AMD held its AMD 2017 Financial Analyst Day presentation and provided a glimpse of the upcoming CPU and GPU products, including the Ryzen-based "EPYC" CPU for datacenters, Ryzen Mobile CPUs, multi-core Ryzen PROs for the desktop, the massive 16-core Threadripper desktop parts and the new Radeon Vega Frontier Edition.
Starting with the AMD "EPYC," it is the brand name for Data-center CPU based on Ryzen. Previously known as "Naples", the server processors will be based on based on the "RyZen" x86 processing engine with up to 32 cores and 64 simultaneous threads, eight memory channels, supporting up to 2TB RAM per CPU and 128 PCIe 3.0 lanes. Memory can run 2400/2677 MHz per channel. The memory controller is also capable of using bigger than 16GB DIMMs and in total you could fit 4 TB of DDR4 memory. "EPYC" will also feature a dedicated security engine.
The "EPYC" SoC features a 128 high-speed I/O-lanesof PCI 3, negating the need for a separate chip-set. When you couple two processors in SMT, the IO is shared though and 64 lanes will be used for the interconnect in-between the two Naples processors . Each "EPYC" processor has four Zen based 8-core dies interconnected though what AMD calls "Infinity fabric".
Starting with new 2017 product introductions, future AMD products are also planned to harness the power of breakthrough AMD Infinity Fabric technology to efficiently create highly-scalable SoCs and platforms.
AMD claims that a single EPYC processor exceeds the performance of the competitive Intel E5-2650 v4 two-socket / two-processor platform in a head-to-head comparison. AMD says that a single-socket EPYC chip is 50% faster than Intel's chip, while delivering significantly lower power consumption and an up to 30% TCO advantage. The company also says that EPYC also exceeds today's top competitive offering on critical parameters, with 45% more cores, 60% more input/output capacity (I/O), and 122% more memory bandwidth.
The table below shows a side-by-side comparison of AMD Epyc and competitive Intel Xeon products. All the information in the table is for 1S configurations, although both Epyc and Xeon E5 are dual-socket capable. AMD's table shows that Epyc is not only pushing well beyond Xeon E3 limitations, but also exceeding Xeon E5 v4 integration and features.
With this example, AMD underlined that the Epyc architecture will enable uniquely capable 1S server solutions. The company says that economics, coupled with memory and I/O scaling, are sufficient justification for data center customers to adopt 1S designs in volume, as AMD's Epyc SoC addresses the majority of 1S architectural and economic objections.
In other words, AMD believes that buying overprovisioned 2S servers will be throwing money away once Epyc 1S servers are generally available.
EPYC will be followed by the 7nm, Zen2-based "Rome" chips and the Zen3, 7nm+ "Milan" chips in 2010.
AMD also unveiled that it will bring to the market the first Ryzen Mobile Solutions by the end of this year. Ryzen Mobile APUs (codenamed "Raven Ridge") integrate a 4-core, 8-thread "Zen"-based CPU and high-performance "Vega" graphics. These will in two-in-1 systems, ultraportable, and gaming products. These Zen and Vega foundations should deliver 50% more CPU performance and 40% more GPU performance, help AMD achieve an up to 50% increase in power efficiency on their mobile platformcompared to their 7th Gen APU solutions.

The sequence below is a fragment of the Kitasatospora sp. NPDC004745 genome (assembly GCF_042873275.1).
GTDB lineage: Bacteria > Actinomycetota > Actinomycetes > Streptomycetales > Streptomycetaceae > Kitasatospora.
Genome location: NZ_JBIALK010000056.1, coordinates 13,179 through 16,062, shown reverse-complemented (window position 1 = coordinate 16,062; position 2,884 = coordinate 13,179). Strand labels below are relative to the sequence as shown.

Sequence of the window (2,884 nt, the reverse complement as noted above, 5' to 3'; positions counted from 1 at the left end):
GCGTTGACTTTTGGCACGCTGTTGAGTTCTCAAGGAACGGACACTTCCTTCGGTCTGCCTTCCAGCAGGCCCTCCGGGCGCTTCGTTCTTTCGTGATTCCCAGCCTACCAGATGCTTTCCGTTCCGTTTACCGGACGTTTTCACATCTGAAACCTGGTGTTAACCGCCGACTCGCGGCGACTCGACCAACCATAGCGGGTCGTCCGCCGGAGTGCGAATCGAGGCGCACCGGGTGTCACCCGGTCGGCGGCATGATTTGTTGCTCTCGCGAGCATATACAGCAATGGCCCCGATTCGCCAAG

AMD's x86 cores roadmap shows the release of Zen 2 sometime next year. It will be based on 7nm and will be followed by the 7nm Zen 3 in 2020.
AMD also announced Ryzen Pro, new Ryzen-based processors for the commercial market. They will be available in both desktop and mobiles.
Targeted for commercial, enterprise, and public sector implementation, Ryzen PRO processors are designed to deliver powerful multi-threaded performance for business PCs with workstation-class performance, silicon-level security, reliable solutions with enterprise-class support and top-to-bottom manageability.
Ryzen PRO desktop solutions are slated for availability in the second half of 2017. Ryzen PRO mobile is planned for first half of 2018.
"Threadripper" will be AMD's 16-core/32 thread, enthusiast-grade desktop part. It will be available Summer 2017 and more information will become available during Computex.
If previous Ryzen chip performance is a predictor of how Threadripper will do, the 32-thread chip should easily surpass Intel's current 10-core Core i7-6950X in heavily multi-threaded and heavy multi-tasking chores.
With Intel's rumored Core i9 expected to max out with 12 cores, AMD's 16-core Threadripper could very well steal its thunder.
In the Radeon front, the Rx Vega will become available in June. The GPUs will based on 14nm and 14nm+ node processes. AMD underlined the benefits of the new Vega architecture and heterogeneous computing. AMD sais that Vega will play a significant role in the data center environments, and also compared it with the Nvidia P100 card in the DeepBench benchmark. As it was expected in a presentation, AMD's Vega scored 88 Ms, while the the NVIDIA setup 133 (lower is better.)
AMD's graphics architecture roadmap includes the next-gen 7nm "Navi" in 2018-2019, followed by a new unnamed for now architecture in 2020. The latter will be based on 7nm+ node.
AMD will also launch the Radeon Vega Frontier Edition graphics card this June. Described as the world's most advanced card, it has been designed for data scientists and product designers (machine learning and advanced visualization).
With 64 compute units (4096 stream processors), Radeon Vega Frontier Edition comes with 16 GB of HBM2 graphics memory and will perform in the 13 TFLOP (fp32) performance bracket. Also worth nothing is that the AMD Radeon Vega Frontier Edition uses two PCI-Express 8-pin power connectors, which suggests a power draw north of 300 Watts. The 16GB Radeon Vega Frontier Edition will become available late June 2017.